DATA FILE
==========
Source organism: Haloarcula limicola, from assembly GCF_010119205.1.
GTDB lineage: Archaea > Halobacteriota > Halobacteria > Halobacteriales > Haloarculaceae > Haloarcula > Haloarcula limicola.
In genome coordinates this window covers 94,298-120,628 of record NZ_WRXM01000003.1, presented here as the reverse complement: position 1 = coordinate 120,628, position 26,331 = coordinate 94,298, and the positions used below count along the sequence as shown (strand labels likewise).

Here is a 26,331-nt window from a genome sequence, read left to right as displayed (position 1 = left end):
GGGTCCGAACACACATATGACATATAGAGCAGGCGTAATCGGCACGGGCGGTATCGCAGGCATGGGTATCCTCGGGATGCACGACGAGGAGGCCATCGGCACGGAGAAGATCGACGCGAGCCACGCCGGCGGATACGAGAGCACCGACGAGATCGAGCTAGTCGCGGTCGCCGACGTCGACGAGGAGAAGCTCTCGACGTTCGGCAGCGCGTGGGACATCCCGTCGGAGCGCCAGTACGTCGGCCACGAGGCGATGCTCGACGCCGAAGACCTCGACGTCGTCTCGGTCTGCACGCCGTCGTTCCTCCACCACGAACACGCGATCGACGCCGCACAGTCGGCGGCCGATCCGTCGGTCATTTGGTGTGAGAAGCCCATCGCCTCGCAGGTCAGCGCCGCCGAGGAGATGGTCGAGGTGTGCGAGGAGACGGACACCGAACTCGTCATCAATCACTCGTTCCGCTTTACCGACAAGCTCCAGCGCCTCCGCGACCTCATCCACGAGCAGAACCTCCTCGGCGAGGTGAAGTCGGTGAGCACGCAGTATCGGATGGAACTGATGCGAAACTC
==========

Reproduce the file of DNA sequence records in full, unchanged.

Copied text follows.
Source organism: Haloarcula limicola, from assembly GCF_010119205.1.
GTDB lineage: Archaea > Halobacteriota > Halobacteria > Halobacteriales > Haloarculaceae > Haloarcula > Haloarcula limicola.
In genome coordinates this window covers 94,298-120,628 of record NZ_WRXM01000003.1, presented here as the reverse complement: position 1 = coordinate 120,628, position 26,331 = coordinate 94,298, and the positions used below count along the sequence as shown (strand labels likewise).

Here is a 26,331-nt window from a genome sequence, read left to right as displayed (position 1 = left end):
GGGTCCGAACACACATATGACATATAGAGCAGGCGTAATCGGCACGGGCGGTATCGCAGGCATGGGTATCCTCGGGATGCACGACGAGGAGGCCATCGGCACGGAGAAGATCGACGCGAGCCACGCCGGCGGATACGAGAGCACCGACGAGATCGAGCTAGTCGCGGTCGCCGACGTCGACGAGGAGAAGCTCTCGACGTTCGGCAGCGCGTGGGACATCCCGTCGGAGCGCCAGTACGTCGGCCACGAGGCGATGCTCGACGCCGAAGACCTCGACGTCGTCTCGGTCTGCACGCCGTCGTTCCTCCACCACGAACACGCGATCGACGCCGCACAGTCGGCGGCCGATCCGTCGGTCATTTGGTGTGAGAAGCCCATCGCCTCGCAGGTCAGCGCCGCCGAGGAGATGGTCGAGGTGTGCGAGGAGACGGACACCGAACTCGTCATCAATCACTCGTTCCGCTTTACCGACAAGCTCCAGCGCCTCCGCGACCTCATCCACGAGCAGAACCTCCTCGGCGAGGTGAAGTCGGTGAGCACGCAGTATCGGATGGAACTGATGCGAAACTC